If you get a phone call from someone claiming that your computer has a virus and you need to visit a website and provide credit card information over the phone, don't do it!
County Prosecutor Joseph D. Coronato and Director Stephen Scaturro of the county Department of Consumer Affairs today warned county residents of the
newest computer scam to make the rounds.
Residents are receiving phone calls from cyber scam artists designed to trick unsuspecting victims into giving the con artist caller full access to their computer content, making it easy for the scammer to commit identity fraud, according to a prepared statement from Al Della Fave, spokesman for the county prosecutor's office.
The statement is as follows:
"Recently the prosecutor's office has received several calls from county residents explaining details of the rouse. The victim receives a phone call from a person who states they are a technician working for Microsoft.
The technician advises the victim that their computer has sent notifications to Microsoft letting Microsoft know it has a virus. They direct the person to a website where they claim the issue will be corrected.
Most of the victims are directed to Ammyy.com, which is free legitimate remote control software. If the victim complies this allows the suspect to take remote control of the victim’s computer.
Once the suspect takes control of the computer, they pretend to be searching for the falsely reported computer virus. After a while they tell the person they have corrected the problem and request credit card information.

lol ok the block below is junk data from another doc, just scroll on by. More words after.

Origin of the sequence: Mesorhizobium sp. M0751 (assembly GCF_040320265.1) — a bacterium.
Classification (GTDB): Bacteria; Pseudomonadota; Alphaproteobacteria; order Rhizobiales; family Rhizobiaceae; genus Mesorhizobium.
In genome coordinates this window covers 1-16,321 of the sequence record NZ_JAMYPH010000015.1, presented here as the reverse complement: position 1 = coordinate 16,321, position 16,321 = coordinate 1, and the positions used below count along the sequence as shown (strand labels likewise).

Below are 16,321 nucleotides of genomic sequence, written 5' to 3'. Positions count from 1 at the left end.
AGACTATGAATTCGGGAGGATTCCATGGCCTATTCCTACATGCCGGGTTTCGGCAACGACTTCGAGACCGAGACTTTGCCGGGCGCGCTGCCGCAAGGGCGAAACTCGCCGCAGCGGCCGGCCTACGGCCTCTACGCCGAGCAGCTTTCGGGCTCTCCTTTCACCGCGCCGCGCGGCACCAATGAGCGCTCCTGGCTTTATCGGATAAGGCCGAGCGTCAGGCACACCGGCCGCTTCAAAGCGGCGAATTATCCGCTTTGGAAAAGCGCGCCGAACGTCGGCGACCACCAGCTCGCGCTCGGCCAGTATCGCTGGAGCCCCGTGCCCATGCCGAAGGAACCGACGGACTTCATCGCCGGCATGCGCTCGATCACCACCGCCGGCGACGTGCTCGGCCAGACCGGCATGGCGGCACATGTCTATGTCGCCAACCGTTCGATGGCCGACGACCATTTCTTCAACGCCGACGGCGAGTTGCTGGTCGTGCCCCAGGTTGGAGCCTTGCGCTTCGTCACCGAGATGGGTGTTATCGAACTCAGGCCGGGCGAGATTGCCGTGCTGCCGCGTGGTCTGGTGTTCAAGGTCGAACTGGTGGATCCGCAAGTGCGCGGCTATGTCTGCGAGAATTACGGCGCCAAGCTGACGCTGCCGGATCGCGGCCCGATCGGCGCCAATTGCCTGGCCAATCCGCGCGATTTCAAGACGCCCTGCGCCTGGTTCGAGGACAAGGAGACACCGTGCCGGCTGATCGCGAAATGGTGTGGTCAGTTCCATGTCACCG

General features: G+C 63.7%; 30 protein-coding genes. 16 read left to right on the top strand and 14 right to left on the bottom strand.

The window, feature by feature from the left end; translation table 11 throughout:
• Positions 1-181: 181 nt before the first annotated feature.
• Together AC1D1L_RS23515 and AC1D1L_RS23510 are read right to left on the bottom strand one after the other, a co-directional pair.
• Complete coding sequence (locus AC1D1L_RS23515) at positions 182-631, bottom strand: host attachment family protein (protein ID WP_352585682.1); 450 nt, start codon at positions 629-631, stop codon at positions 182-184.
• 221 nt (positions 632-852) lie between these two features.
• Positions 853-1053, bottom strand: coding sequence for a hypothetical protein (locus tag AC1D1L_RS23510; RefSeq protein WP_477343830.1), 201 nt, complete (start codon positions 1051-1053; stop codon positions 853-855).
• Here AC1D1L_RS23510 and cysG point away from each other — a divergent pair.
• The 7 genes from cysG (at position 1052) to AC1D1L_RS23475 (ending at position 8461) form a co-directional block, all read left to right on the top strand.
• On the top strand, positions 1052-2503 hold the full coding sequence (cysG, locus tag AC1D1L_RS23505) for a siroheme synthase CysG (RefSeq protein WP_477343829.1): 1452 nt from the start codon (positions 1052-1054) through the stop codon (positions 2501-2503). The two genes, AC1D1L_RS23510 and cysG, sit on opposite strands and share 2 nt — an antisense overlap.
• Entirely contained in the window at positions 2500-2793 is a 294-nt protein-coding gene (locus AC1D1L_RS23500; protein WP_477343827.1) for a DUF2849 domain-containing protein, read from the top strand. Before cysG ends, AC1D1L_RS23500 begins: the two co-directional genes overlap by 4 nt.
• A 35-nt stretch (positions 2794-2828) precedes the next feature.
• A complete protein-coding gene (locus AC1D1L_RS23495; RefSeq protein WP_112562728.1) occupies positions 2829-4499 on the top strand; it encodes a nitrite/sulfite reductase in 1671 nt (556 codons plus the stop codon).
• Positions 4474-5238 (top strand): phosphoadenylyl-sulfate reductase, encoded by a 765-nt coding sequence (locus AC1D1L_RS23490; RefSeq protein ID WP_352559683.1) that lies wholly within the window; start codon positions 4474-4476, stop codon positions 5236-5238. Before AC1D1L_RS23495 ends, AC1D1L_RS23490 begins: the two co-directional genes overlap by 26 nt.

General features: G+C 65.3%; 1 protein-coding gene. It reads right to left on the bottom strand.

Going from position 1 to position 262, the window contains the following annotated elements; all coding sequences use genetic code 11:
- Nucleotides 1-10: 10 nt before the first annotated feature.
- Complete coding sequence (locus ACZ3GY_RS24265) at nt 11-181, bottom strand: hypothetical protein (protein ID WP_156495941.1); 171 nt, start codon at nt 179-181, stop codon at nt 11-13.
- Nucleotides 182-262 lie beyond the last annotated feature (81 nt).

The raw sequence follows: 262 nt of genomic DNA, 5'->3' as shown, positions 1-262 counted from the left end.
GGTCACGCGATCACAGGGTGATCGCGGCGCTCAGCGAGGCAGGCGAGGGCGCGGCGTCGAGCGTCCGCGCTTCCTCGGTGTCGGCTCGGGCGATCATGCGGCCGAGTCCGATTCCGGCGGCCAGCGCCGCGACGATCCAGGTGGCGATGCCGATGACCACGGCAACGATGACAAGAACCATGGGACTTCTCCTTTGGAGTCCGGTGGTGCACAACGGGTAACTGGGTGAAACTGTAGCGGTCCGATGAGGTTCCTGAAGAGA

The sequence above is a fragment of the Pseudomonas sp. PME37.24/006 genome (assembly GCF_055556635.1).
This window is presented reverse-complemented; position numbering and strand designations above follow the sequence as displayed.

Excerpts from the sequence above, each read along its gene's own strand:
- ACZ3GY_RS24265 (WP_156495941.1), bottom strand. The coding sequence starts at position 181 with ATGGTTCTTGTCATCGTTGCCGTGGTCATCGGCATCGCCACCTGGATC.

The next thing the Ocean County High Tech Crime Unit has found, is the caller will tell the victim the first credit card isn't going through and request one or two more.
While this is going on, the suspect is also stealing computer files and documents. Once they hang up the phone, the suspect will pass the credit card information onto buyers who shop online and have the products shipped overseas.
Beyond the thefts, once the cyber-criminal has infiltrated your computer, the victim is forced to bring their computer to a repair store to have the intruders access resolved, causing unnecessary expense, inconvenience and loss of use of the personal computer.
The prosecutor and county Office of Consumer Affairs advise citizens that Microsoft would never conduct random computer scans. Never give an unknown caller pass codes or any computer access. Any questions about this latest scam can be reported to the prosecutor’s High Tech Crimes Unit, 732-929-2027.
For further tips on how to avoid computer scams call the Ocean County Department of Consumer Affairs at 732-929-2105."